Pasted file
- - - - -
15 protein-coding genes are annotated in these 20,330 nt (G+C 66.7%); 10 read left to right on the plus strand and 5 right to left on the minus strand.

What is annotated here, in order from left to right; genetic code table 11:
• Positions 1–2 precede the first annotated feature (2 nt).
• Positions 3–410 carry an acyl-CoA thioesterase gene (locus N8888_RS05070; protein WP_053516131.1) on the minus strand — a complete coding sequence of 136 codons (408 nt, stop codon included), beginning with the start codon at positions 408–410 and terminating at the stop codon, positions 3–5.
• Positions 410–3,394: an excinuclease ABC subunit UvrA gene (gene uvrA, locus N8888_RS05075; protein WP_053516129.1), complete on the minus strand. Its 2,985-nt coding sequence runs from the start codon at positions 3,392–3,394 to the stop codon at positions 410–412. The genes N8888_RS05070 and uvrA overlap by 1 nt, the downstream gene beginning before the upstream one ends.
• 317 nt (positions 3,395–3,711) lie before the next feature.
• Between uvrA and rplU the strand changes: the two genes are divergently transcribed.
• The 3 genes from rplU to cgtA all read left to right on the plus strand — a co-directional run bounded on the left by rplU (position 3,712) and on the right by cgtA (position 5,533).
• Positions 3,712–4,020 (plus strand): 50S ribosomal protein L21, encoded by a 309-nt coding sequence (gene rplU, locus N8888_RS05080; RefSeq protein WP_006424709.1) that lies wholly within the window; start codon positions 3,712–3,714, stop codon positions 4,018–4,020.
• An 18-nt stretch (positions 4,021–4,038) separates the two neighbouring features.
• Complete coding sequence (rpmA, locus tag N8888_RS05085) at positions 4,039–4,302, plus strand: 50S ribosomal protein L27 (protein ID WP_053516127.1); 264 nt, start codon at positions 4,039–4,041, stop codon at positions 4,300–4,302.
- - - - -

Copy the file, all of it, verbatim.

15 protein-coding genes are annotated in these 20,330 nt (G+C 66.7%); 10 read left to right on the plus strand and 5 right to left on the minus strand.

What is annotated here, in order from left to right; genetic code table 11:
• Positions 1–2 precede the first annotated feature (2 nt).
• Positions 3–410 carry an acyl-CoA thioesterase gene (locus N8888_RS05070; protein WP_053516131.1) on the minus strand — a complete coding sequence of 136 codons (408 nt, stop codon included), beginning with the start codon at positions 408–410 and terminating at the stop codon, positions 3–5.
• Positions 410–3,394: an excinuclease ABC subunit UvrA gene (gene uvrA, locus N8888_RS05075; protein WP_053516129.1), complete on the minus strand. Its 2,985-nt coding sequence runs from the start codon at positions 3,392–3,394 to the stop codon at positions 410–412. The genes N8888_RS05070 and uvrA overlap by 1 nt, the downstream gene beginning before the upstream one ends.
• 317 nt (positions 3,395–3,711) lie before the next feature.
• Between uvrA and rplU the strand changes: the two genes are divergently transcribed.
• The 3 genes from rplU to cgtA all read left to right on the plus strand — a co-directional run bounded on the left by rplU (position 3,712) and on the right by cgtA (position 5,533).
• Positions 3,712–4,020 (plus strand): 50S ribosomal protein L21, encoded by a 309-nt coding sequence (gene rplU, locus N8888_RS05080; RefSeq protein WP_006424709.1) that lies wholly within the window; start codon positions 3,712–3,714, stop codon positions 4,018–4,020.
• An 18-nt stretch (positions 4,021–4,038) separates the two neighbouring features.
• Complete coding sequence (rpmA, locus tag N8888_RS05085) at positions 4,039–4,302, plus strand: 50S ribosomal protein L27 (protein ID WP_053516127.1); 264 nt, start codon at positions 4,039–4,041, stop codon at positions 4,300–4,302.